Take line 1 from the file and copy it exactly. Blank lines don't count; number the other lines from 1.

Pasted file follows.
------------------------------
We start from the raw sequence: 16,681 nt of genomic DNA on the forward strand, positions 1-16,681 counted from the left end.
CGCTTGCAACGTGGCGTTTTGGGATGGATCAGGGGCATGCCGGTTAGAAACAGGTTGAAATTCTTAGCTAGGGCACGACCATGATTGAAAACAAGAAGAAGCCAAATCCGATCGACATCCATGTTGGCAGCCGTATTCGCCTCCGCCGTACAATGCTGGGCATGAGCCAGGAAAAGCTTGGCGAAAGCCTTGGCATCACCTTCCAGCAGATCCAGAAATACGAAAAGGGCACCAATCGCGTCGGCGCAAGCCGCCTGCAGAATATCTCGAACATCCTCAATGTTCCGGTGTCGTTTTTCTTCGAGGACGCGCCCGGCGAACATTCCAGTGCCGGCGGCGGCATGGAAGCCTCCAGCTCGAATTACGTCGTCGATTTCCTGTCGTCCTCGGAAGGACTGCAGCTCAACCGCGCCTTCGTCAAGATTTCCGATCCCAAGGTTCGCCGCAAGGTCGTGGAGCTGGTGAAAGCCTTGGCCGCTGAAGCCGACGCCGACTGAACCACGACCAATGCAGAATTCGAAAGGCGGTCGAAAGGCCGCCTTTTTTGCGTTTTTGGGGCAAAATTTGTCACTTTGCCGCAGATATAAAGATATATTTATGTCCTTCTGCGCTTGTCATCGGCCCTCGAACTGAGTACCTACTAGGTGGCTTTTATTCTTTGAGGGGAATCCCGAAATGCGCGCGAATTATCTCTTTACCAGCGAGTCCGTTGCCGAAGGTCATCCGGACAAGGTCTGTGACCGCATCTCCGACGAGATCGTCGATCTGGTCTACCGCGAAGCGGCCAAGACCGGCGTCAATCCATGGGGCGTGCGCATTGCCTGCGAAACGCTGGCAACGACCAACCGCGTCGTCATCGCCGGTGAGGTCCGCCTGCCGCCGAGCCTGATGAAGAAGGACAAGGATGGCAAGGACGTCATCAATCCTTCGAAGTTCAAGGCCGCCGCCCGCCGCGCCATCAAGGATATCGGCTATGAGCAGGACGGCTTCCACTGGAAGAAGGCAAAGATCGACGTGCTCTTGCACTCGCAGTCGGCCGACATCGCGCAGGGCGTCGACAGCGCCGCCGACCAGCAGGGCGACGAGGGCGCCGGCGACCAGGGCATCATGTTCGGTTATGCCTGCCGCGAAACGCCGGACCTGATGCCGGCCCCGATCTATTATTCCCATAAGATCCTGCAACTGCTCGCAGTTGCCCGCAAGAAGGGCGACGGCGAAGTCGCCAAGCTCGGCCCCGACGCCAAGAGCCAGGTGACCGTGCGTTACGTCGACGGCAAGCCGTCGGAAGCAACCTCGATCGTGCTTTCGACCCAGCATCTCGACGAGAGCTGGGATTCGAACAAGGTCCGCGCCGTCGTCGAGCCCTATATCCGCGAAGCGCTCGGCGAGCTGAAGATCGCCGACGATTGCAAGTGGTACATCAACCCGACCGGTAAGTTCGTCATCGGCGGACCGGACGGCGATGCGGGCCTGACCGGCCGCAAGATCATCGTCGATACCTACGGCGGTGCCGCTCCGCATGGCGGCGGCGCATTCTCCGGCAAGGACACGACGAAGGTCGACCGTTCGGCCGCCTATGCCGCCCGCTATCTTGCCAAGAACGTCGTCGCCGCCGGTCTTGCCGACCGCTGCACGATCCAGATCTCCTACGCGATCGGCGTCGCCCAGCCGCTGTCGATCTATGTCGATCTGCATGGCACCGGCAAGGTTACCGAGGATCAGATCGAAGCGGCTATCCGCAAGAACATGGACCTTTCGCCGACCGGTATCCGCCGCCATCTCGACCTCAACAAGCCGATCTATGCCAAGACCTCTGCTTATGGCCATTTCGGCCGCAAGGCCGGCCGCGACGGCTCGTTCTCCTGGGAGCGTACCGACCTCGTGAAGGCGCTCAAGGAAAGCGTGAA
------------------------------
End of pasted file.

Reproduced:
We start from the raw sequence: 16,681 nt of genomic DNA on the forward strand, positions 1-16,681 counted from the left end.